5. Another situation where you retain the right to appeal is if you are the plaintiff but the defendant files a “counter-claim” against you. This occurs when the defendant receives notice of your suit against them but files another suit in court, claiming damages from you. If you lose on the counter-claim, you can appeal the decision even if you are the plaintiff who filed the original complaint. For example, if you sue your neighbor in small claims court for running over your dog, your neighbor is now the defendant. However, your neighbor can file a counter-claim against you for the damage your dog did to his lawn. If you lose on the lawn dispute, you can appeal.
  6. If the monetary amount you are seeking exceeds your state’s cap, you can still waive part of it in order to proceed in small claims court.
  7. Income exempt from creditors include those from unemployment benefits, social security, child support, veteran’s benefits, and other public benefits.
  8. If the court enters a judgment in your favor and you become the defendant’s creditor, then with a few exceptions, any obligations towards you will be wiped out if the defendant files for bankruptcy. See 11 U.S.C. § 523 for a list of all exceptions to dischargeable debts in bankruptcy.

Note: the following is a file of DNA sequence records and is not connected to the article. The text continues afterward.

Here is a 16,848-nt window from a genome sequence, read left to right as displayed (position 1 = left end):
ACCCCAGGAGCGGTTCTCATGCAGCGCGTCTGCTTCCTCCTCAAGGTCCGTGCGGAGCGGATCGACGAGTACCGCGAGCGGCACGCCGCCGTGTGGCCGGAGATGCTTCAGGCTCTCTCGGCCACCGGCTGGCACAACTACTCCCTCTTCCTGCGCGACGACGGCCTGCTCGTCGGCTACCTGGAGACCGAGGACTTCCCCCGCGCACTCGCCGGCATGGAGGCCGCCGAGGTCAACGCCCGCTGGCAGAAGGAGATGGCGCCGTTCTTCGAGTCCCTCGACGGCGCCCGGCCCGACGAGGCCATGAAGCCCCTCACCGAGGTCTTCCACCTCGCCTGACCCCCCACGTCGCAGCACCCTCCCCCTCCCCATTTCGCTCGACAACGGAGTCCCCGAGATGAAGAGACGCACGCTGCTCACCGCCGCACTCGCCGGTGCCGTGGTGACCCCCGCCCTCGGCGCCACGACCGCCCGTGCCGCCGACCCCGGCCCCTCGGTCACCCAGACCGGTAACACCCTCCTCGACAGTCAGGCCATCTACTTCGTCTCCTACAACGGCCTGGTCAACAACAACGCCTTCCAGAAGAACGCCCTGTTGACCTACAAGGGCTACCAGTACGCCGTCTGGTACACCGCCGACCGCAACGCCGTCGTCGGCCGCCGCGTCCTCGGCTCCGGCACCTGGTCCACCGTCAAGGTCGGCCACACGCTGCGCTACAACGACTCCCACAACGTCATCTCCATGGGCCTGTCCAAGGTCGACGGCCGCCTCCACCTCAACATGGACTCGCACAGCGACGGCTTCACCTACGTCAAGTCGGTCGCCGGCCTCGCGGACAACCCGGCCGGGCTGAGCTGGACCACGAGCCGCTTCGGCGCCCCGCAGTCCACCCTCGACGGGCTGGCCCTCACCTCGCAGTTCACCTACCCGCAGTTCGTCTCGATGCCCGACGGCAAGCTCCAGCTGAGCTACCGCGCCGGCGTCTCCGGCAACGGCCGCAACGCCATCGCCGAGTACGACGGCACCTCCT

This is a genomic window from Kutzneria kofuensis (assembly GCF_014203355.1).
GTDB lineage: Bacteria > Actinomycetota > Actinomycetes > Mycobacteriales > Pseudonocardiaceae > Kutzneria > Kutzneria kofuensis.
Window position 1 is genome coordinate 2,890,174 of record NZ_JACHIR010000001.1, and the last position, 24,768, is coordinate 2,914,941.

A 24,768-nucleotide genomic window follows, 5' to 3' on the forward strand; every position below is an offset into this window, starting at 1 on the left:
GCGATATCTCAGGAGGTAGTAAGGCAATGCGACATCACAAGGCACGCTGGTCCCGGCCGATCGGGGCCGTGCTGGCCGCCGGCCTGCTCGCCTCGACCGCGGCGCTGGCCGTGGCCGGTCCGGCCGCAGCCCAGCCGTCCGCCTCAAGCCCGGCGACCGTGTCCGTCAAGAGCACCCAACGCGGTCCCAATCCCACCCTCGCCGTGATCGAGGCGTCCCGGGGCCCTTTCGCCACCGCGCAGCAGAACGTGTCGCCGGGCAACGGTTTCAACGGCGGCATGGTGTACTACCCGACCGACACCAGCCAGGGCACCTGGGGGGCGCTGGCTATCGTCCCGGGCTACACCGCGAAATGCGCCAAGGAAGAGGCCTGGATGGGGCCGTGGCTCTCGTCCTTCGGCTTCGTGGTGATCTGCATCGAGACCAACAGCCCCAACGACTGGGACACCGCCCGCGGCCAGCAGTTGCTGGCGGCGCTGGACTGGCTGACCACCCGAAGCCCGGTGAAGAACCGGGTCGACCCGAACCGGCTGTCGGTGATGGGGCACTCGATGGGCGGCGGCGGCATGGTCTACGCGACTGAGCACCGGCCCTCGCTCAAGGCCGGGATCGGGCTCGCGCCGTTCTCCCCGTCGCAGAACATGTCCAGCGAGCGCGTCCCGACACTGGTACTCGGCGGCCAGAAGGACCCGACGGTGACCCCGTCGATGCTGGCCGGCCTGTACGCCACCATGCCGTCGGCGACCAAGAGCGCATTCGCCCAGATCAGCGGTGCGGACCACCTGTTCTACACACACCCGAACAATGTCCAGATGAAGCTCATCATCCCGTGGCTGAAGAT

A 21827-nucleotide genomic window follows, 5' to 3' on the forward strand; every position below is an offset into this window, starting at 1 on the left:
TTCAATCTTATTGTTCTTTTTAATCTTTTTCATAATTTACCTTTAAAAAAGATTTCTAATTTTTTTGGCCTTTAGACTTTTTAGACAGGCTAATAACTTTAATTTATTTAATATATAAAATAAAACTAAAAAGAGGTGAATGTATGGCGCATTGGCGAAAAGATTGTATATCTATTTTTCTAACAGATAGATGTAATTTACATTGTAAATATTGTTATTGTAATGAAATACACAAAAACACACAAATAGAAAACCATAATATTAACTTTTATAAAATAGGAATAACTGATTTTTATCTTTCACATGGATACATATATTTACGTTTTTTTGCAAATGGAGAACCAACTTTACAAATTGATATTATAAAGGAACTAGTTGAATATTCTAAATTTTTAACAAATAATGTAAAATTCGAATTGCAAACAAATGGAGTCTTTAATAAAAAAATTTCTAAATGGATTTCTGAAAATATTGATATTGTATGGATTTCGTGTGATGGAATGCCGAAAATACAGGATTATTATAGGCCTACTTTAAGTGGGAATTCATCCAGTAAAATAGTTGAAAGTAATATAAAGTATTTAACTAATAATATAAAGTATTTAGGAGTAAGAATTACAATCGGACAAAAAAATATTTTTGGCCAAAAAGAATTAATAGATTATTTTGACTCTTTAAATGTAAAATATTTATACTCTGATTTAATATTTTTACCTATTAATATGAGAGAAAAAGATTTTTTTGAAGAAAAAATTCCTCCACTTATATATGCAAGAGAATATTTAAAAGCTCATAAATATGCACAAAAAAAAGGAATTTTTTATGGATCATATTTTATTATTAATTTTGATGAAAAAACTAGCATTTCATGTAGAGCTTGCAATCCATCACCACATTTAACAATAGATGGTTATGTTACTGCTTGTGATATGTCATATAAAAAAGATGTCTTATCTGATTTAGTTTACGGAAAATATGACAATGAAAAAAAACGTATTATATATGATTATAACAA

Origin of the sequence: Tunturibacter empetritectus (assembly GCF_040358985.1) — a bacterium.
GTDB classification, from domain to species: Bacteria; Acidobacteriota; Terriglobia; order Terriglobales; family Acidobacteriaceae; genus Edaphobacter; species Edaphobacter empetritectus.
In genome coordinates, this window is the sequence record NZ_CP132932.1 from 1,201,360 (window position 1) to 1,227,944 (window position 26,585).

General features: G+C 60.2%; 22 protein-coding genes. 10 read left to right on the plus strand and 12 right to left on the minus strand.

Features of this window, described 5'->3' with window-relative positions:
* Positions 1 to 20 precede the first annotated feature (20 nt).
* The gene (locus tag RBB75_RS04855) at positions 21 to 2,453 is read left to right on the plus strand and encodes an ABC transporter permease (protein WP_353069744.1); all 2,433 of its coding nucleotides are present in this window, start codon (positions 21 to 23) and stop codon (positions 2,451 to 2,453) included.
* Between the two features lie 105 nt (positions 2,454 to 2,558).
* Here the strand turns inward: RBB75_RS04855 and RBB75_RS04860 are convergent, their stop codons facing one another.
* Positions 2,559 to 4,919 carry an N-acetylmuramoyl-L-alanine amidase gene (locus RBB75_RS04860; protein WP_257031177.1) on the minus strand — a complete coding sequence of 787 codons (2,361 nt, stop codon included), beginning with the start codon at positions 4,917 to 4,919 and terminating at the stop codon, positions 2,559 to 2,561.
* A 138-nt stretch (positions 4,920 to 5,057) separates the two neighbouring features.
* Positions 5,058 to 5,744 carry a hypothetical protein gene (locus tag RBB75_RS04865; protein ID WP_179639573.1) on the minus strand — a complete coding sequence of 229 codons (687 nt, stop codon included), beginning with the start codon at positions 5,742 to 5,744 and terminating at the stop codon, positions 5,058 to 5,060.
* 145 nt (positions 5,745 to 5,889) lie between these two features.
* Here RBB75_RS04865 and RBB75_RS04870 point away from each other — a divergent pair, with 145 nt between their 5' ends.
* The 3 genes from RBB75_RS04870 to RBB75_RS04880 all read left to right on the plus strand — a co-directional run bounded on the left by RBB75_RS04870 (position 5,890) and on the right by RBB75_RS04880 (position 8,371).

9. Federal law provides that creditors cannot take more than 25% of someone’s disposable income, or the amount that their income exceeds 30 times the federal minimum wage, whichever is less. See 42 U.S.C. § 1673. Check your state’s laws.
  10. Note that lost income or transportation costs associated with going to trial cannot be reimbursed.
  11. For example, in Massachusetts, you can get double or treble damages for unfair or deceptive business practices and landlord/tenant cases, and damages in auto accident cases have no monetary limits.
  12. For example, if shoddy repairs were made on your car, causing you to have to rent a car, the cost of the car rental would be consequential damages.
  13. However, proving emotional distress can be enormously difficult. Small claims court adheres to the state’s standard for emotional distress and the bar is usually high. For instance, you might need to prove that the conduct of the defendant was intentionally meant to inflict emotional harm or present medical testimony that demonstrates your pain and suffering following from the events leading to your claim. Courts will be able to award up to the small claims limit or the state’s jurisdictional limit, whichever is the smaller. If you have a good case for emotional distress, such as one with medical proof or real adverse consequences resulting from the incident (e.g. losing one’s job), you may wish to go through the normal court process in the low-level courts instead, where there is no cap.

Angela Wu is a Legal Researcher at Shake and a student at the New York University School of Law. On weekends, you can find her rock climbing at Brooklyn Boulders or writing about art and education law.